After an agreement in principle was reached at mediation resulting in a signed term sheet, additional negotiations and discussions ensued. The negotiations of settlement agreement terms and Notice documents were lengthy, continuing for more than a year after the initial mediation, and involving additional negotiation of non-monetary terms and carve-out agreements reached as to any possible adverse effects on or from (i) a potentially superseding settlement in a California state court action of the California class claims settled here, (ii) a pending FCRA class action filed by an opt-in Plaintiff in this case, among other claims; and (iii) severance payments made to opt-ins and putative class members for executing severance and release agreements upon separating from employment with Defendant. This post-mediation work consumed a significant amount of time. Head Decl. ¶ 33. Class Counsel's work paid dividends for the Settlement Class, both monetarily and non-monetarily by resolving potential adverse consequences. Id. Each of the above-described efforts was essential to achieving the Settlement before the Court. Id.

In sum, the time and resources Class Counsel devoted to prosecuting and settling this action readily justify the requested fee. See Head Decl. ¶ 34.

b. The Issues Involved Were Novel and Difficult, and Required the Skill of Highly Talented Attorneys.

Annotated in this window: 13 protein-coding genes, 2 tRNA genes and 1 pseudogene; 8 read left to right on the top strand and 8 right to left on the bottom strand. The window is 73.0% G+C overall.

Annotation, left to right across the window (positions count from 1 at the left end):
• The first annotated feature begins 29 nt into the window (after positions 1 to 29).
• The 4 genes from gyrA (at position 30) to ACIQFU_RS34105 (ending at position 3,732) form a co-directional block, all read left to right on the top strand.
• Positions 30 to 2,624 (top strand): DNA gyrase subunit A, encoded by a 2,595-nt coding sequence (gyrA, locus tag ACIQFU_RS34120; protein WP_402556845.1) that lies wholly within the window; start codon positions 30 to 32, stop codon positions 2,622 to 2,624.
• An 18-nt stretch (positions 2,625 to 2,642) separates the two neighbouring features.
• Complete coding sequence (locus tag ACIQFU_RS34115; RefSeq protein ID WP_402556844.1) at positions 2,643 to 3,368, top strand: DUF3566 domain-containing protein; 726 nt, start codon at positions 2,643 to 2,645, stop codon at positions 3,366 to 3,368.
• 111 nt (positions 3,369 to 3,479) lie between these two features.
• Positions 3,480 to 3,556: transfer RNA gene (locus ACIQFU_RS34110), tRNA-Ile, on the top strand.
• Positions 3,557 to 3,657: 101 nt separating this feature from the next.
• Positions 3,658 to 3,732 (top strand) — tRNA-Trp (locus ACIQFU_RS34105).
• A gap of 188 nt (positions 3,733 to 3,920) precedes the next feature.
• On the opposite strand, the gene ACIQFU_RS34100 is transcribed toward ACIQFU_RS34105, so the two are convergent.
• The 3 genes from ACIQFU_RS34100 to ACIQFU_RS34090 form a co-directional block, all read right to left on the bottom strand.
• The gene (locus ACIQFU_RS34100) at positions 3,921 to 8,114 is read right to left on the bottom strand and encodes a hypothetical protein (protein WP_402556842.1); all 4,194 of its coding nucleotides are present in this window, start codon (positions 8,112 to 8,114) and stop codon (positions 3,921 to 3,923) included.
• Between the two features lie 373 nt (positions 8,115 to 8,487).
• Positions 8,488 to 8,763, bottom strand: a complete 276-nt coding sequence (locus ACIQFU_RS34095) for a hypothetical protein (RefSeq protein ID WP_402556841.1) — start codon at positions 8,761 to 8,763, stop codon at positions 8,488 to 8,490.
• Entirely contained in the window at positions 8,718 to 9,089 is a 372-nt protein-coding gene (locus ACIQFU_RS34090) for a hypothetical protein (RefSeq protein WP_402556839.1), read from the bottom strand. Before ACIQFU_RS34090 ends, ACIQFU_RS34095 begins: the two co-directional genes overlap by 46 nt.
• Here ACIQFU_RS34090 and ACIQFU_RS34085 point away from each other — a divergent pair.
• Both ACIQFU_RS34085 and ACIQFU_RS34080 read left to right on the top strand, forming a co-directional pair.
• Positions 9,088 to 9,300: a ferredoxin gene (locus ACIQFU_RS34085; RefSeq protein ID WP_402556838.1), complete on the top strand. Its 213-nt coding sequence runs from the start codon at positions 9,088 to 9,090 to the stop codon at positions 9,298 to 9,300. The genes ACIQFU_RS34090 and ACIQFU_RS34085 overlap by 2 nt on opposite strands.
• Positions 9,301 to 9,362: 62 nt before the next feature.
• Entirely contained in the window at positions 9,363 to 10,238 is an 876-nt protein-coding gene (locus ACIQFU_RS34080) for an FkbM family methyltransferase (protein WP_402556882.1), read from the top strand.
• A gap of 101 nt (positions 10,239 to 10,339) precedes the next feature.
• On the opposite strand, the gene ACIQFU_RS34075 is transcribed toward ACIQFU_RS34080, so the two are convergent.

Class Counsel have conferred a significant benefit on the Settlement Class on complex and highly technical alleged regular rate violations. See Barrentine v. Ark.-Best Freight Sys. , 450 U.S. 728, 743, 101 S.Ct. 1437, 67 L.Ed.2d 641 (1981) ("FLSA claims typically involve complex mixed questions of fact and law -- e. g., what constitutes the ‘regular rate’[....]"). That benefit includes recovering full overtime back pay for the third year that is only recoverable for "willful" violations, in the face of daunting litigation challenges including decisions denying that such highly technical violations can be willful. Meadows v. Latshaw Drilling Co., LLC , 338 F.Supp.3d 587, 592 (N.D. Tex. 2018) (denying willfulness for regular rate violation where defendant "did not know that excluding [OBM Pay or] completion bonuses violated FLSA," recognizing "[t]he questions of whether OBM Pay or completion bonuses should be included in regular rate of pay raise complex legal and factual issues.").